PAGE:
Harris continued, "The grief, sorrow, and pain, the worries and the struggles, but we have also witnessed your courage, your resilience and the generosity of your spirit. For four years, you marched and organized for equality and justice, for our lives and for our planet and then you voted! And you delivered a clear message. You chose hope and unity, decency, science, and yes, truth! You chose Joe Biden as the next president of the United States of America!"
Further praising Biden, Harris called him a "healer, uniter, a tested and steady hand."
"A person whose own experience of loss gives him a sense of purpose that will help us as a nation reclaim our own sense of purpose. And a man with a big heart who loves with abandon," she said. "It's his love for Jill, who will be an incredible first lady. It's his love for Hunter and Ashley and his grandchildren and the entire Biden family. And while I first knew Joe as vice president, I really got to know him as the father who loved Beau, my dear friend who we remember here today."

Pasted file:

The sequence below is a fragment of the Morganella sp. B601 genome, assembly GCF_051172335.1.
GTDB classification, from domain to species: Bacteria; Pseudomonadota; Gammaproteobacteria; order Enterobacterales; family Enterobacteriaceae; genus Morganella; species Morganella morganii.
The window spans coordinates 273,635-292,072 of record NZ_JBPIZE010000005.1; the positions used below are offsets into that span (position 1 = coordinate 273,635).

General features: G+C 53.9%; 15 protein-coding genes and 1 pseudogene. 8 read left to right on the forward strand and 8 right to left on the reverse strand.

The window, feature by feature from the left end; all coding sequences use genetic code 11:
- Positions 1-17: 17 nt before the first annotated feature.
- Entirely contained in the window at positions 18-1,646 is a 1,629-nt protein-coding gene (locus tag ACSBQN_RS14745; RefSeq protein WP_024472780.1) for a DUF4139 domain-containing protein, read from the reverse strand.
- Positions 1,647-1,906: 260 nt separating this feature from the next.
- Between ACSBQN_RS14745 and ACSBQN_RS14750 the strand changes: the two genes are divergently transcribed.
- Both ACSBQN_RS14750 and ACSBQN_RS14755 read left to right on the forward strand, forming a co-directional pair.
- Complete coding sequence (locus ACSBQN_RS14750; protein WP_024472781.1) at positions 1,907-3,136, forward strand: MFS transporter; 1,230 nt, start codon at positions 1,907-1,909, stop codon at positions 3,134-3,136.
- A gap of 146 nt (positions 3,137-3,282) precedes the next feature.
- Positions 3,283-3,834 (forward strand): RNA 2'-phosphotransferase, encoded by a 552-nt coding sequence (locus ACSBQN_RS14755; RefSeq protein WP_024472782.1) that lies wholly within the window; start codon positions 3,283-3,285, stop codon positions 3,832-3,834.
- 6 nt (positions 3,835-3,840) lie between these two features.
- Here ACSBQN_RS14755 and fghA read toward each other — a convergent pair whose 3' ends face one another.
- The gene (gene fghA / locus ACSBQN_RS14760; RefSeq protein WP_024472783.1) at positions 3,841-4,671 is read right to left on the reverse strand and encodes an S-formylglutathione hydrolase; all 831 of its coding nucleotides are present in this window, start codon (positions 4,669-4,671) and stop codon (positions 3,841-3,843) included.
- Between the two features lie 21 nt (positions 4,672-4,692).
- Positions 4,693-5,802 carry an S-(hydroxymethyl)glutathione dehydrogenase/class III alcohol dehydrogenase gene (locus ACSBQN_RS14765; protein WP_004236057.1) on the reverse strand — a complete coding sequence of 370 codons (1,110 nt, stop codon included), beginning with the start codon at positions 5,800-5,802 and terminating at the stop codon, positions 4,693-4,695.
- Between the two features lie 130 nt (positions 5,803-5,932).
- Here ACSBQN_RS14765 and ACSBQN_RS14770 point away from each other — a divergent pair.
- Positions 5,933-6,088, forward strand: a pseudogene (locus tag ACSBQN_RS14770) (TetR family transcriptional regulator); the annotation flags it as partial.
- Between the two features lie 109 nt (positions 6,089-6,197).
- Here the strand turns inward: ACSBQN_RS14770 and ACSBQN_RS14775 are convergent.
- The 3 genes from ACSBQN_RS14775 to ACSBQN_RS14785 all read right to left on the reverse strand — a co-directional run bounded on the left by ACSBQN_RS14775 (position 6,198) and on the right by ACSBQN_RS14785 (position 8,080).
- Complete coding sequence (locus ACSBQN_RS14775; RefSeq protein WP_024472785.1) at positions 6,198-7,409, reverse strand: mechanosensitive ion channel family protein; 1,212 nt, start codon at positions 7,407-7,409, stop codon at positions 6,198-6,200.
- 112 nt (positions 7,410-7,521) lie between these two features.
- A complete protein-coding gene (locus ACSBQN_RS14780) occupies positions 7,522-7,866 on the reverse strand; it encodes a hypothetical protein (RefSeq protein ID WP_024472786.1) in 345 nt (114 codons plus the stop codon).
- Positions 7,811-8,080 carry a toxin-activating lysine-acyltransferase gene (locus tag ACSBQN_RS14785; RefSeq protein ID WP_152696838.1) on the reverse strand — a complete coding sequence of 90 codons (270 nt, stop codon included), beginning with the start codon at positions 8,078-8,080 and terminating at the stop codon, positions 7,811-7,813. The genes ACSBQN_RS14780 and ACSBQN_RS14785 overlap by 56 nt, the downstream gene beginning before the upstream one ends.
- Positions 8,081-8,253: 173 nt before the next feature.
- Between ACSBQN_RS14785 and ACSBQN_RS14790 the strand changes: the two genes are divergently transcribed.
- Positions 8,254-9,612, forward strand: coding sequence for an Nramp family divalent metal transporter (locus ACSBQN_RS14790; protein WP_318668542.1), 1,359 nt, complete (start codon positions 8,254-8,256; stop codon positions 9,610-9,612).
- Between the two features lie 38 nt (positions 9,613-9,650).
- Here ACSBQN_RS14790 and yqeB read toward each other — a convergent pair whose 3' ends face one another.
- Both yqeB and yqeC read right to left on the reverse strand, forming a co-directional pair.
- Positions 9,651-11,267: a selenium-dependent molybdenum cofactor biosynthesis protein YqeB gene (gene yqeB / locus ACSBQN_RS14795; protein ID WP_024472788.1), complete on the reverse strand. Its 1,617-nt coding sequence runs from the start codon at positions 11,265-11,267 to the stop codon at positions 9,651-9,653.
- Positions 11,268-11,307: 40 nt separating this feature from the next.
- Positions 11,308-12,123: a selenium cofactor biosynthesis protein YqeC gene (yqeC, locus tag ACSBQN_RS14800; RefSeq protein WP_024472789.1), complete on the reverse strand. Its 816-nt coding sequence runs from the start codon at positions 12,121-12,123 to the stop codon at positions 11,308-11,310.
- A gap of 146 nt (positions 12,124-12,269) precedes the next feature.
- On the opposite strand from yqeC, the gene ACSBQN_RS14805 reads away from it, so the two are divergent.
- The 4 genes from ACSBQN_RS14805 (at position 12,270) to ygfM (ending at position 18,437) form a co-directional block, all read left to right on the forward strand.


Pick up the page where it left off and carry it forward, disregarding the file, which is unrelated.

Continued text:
Then, Harris thanked her own family, including her husband Doug Emhoff. "And to my husband Doug and our children Cole and Ella and my sister Maya and our whole family, I love y'all more than I can ever express. We are so grateful to Joe and Jill for welcoming our family into theirs on this incredible journey," she said.
Harris was born in Oakland, California, in 1964, the daughter of immigrant parents. Her mother, Dr. Shyamala Gopalan Harris, a cancer researcher, came to the United States from India while her father, Donald Harris, an economist, was born in Jamaica.